Dr. Lisse wrote --
> I can not see a difference really. Theophylline has been mentioned, and
> Carbamazepine. But first of all it's not the generic that makes the
> patient have an attack, its the compliance.
In response to the above comment, I would have to disagree (at least in
part). Generic equivalency does not ALWAYS relate to therapeutic
equivalency. This is especially true when the kinetics of a particular
drug (particularly the therapeutic window) are as "touchy" as say
carbamazepine or digoxin. There was a problem with generic substitution
of certain drugs (digoxin in particular) several years ago which caused a
minor stir. As health professionals, we dealt with the problem (poor
formulations) without stopping all generic substition. This was done by
including such things as acceptable deviations around the kinetic profile
of a drug which must be met to obtain the "generic equivalent" tag.
As the drug experts in the medical community it is our duty to identify
these issues early and make the appropriate adjustments. Mandatory
substitution MAY not be problem so long as it is not coupled with the
requirement to purchase the cheapest formulation without thought to its
therapeutic profile. Institutionally mandated generic substitution in
"private" hospitals has occurred in the states for some time with little,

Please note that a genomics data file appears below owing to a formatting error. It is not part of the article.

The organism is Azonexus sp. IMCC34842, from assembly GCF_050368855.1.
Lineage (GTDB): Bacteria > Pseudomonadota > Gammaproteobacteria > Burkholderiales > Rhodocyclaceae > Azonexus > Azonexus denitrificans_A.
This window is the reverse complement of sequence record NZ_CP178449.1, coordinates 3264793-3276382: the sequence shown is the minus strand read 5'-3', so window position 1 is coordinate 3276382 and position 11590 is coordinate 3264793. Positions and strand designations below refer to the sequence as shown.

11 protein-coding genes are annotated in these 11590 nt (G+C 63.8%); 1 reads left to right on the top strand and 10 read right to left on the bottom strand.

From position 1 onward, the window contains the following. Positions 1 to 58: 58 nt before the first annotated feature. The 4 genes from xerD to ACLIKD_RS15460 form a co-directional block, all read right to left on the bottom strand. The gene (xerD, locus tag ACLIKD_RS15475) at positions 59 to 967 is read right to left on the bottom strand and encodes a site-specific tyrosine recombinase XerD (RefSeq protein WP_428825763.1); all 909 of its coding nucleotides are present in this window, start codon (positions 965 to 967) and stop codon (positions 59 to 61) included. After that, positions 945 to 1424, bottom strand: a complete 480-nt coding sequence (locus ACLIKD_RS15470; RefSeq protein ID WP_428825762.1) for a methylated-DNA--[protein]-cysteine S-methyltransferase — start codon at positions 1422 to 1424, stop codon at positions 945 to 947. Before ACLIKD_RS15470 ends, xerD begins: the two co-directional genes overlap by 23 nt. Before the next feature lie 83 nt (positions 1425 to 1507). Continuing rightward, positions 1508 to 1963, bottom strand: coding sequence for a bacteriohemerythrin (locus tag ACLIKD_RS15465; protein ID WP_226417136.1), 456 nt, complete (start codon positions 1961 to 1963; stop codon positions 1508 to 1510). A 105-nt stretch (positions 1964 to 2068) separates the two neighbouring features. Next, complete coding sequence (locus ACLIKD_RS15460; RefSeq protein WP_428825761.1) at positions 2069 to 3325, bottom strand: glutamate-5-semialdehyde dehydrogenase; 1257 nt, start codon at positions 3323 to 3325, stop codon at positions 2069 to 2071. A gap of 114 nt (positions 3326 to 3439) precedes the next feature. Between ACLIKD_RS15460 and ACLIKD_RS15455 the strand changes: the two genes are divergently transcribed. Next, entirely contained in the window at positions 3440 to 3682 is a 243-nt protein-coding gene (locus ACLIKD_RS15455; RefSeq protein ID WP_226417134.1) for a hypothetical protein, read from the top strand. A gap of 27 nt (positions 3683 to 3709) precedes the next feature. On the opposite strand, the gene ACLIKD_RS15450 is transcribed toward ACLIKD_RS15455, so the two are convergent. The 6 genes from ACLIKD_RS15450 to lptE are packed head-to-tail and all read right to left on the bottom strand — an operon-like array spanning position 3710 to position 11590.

if any, problems. We are allowed to "select" the generic brand to be used
based upon a combination of price and therapeutic value. We then try to
influence the prescribing practices of the medical staff through
Selection of a poor generic equivalent can affect the cost of that
patient's care dramatically which creates other economic problems. I
think the key to this discussion is professional judgement by someone
other than the prescribing physician. A written prescription in the State
of Texas for example is required to have two signature lines -- (1)
Product selection permitted; and (2) Dispense as Written.
When generic substitution is not clinically relevant, the physician is
encouraged to select the first option to reduce the cost paid by the
patient. The pharmacist then has the choice (with the patient's
permission) of which "brand" to dispense. In a controlled environment
such as a hospital, managed clinic, or governmental facility, the
physicians agree to allow generic substitution as a rule but still retain
the right to require a specific brand when they feel it clinically
relevant to that patient's care. This is generally questioned only when a
physician abuses this privilege which increases cost to the institution.
Their privileges as that institution can be revoked should they "not play
the game" for a win-win all around.
I can empathize with this issue, but the key is the education of the
medical professionals with which you work as to the "clinically relevant
issues" surrounding generic substitution. When used with a degree of
discretion, generic substitution (even required) can be used as a major
tool for cost reduction.
Douglas R. Smith, M.S., R.Ph.
Clinical Information Specialist
Department of Pharmacy
Baylor University Medical Center